For nearly as long as there have been farmers in Canada, there have been distillers crafting whisky and other spirits. In Ontario, the spirits industry is the fourth largest purchaser of corn each year, buying up 200,000 to 250,000 tonnes of high quality corn, in addition to purchases of wheat, barley, and rye.

In 2015, the Ontario government expanded beverage alcohol sales to some Ontario grocery stores, but specifically excluded spirits from this new retail opportunity. Jan Westcott, president & CEO of Spirits Canada, says that’s unfair and wants Ontario whisky and spirits offered the same retail opportunity of wine, beer, and cider.

Jan Westcott says keeping spirits out of grocery stores in Quebec has had a devastating impact on the industry in that province. The same thing could happen in Ontario.

Launched this week at Grain Farmers of Ontario’s 2018 March Classic at London, the “Fairness for Ontario Spirits” campaign is aimed at getting spirit products equal access in Ontario grocery stores.

Westcott spoke with field editor Bern Tobin at the event to highlight the importance of Ontario’s spirit industry, the fourth largest buyer of Ontario corn, and an industry that supports 6,000 jobs and contributes $1.5 billion annually to Ontario’s Gross Provincial Product. Westcott outlines what Ontarians can expect from the campaign over the next few months, leading up to the provincial election.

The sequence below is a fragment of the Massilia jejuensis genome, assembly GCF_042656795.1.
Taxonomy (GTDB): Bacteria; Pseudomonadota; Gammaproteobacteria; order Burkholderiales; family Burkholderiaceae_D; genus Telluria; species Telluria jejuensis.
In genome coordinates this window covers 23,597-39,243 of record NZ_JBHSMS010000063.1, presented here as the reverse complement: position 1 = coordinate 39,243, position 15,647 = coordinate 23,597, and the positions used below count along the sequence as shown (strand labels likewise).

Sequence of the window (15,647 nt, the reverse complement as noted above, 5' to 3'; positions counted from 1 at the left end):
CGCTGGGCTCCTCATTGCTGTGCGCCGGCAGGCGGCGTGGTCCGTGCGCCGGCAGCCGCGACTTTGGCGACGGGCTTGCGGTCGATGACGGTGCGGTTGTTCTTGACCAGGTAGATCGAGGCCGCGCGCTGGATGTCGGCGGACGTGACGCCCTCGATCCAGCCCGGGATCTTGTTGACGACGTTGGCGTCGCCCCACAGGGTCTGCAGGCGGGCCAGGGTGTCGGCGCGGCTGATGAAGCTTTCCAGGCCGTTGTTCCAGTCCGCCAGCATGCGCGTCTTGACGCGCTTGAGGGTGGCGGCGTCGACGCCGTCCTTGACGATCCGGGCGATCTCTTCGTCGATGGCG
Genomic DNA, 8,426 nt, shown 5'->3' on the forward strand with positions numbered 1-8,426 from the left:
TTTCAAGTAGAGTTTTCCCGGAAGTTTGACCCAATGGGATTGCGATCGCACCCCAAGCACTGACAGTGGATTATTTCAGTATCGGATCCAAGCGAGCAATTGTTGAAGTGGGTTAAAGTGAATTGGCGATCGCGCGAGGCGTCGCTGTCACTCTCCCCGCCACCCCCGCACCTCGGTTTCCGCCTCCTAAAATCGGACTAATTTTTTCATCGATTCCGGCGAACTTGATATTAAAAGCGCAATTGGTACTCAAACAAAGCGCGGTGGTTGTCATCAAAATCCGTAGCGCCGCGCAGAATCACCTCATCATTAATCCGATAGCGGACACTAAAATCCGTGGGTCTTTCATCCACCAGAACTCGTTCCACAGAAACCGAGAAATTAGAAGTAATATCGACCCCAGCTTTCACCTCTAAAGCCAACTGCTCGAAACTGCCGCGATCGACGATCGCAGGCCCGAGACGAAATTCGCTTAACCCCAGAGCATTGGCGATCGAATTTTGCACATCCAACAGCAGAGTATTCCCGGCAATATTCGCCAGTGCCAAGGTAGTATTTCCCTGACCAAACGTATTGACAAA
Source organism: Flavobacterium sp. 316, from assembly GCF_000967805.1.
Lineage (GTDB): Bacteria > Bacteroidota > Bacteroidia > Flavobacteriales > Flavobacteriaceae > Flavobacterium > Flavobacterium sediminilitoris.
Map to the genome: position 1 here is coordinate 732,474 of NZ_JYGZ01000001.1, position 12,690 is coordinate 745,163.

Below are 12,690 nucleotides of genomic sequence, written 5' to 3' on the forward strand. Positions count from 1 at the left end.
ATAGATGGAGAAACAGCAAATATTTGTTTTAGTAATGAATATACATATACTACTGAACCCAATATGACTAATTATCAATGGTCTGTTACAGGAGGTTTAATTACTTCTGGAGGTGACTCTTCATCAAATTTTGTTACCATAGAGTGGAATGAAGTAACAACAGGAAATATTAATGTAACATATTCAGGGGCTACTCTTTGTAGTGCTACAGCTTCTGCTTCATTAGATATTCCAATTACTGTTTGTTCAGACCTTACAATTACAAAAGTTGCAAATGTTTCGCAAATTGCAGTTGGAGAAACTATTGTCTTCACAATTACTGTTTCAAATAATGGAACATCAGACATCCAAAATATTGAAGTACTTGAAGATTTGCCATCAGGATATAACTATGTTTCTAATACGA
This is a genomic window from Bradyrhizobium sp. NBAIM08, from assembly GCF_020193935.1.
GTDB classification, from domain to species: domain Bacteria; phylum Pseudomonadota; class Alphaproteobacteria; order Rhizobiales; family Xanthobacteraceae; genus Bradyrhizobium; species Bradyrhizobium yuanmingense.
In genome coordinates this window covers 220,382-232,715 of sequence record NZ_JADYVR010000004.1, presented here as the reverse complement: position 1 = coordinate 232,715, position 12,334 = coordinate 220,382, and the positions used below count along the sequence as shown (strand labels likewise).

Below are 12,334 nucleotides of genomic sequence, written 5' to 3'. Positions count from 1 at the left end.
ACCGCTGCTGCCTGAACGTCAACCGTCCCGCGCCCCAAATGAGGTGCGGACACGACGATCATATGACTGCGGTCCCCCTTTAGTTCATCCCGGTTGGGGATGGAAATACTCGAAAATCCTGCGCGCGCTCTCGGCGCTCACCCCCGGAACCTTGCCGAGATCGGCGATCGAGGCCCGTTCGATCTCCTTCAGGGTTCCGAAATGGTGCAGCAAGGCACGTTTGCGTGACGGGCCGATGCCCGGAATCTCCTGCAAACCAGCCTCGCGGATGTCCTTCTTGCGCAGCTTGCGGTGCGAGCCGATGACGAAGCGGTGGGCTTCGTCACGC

“Restricting spirit sales is unwarranted, completely unfair, and will have devastating economic consequences if not reversed. We know this because it happened in Quebec. Since the Quebec government allowed wine and beer sales in grocery and corner stores, but not spirits, market share dropped from 40% to a mere 13%, decimating the spirits industry in that province. Distilleries closed, provincial operations were drastically reduced, and thousands of jobs were eliminated. There is no reason to believe the same thing will not happen here in Ontario,” says Westcott.

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Adds Westcott, “Ontarians will always drink spirits.  The question before us is, will those spirits be made right here in Ontario, from grains grown by Ontario farmers, or will they be imported from other countries, thereby creating jobs and economic opportunity elsewhere?  We stand to lose quite a lot.”

The Fairness for Ontario Spirits campaign will be visiting communities across southern Ontario during March, April, and May of 2018 to promote spirit sales in grocery stores.

For the campaign itinerary or to learn more, please visit:

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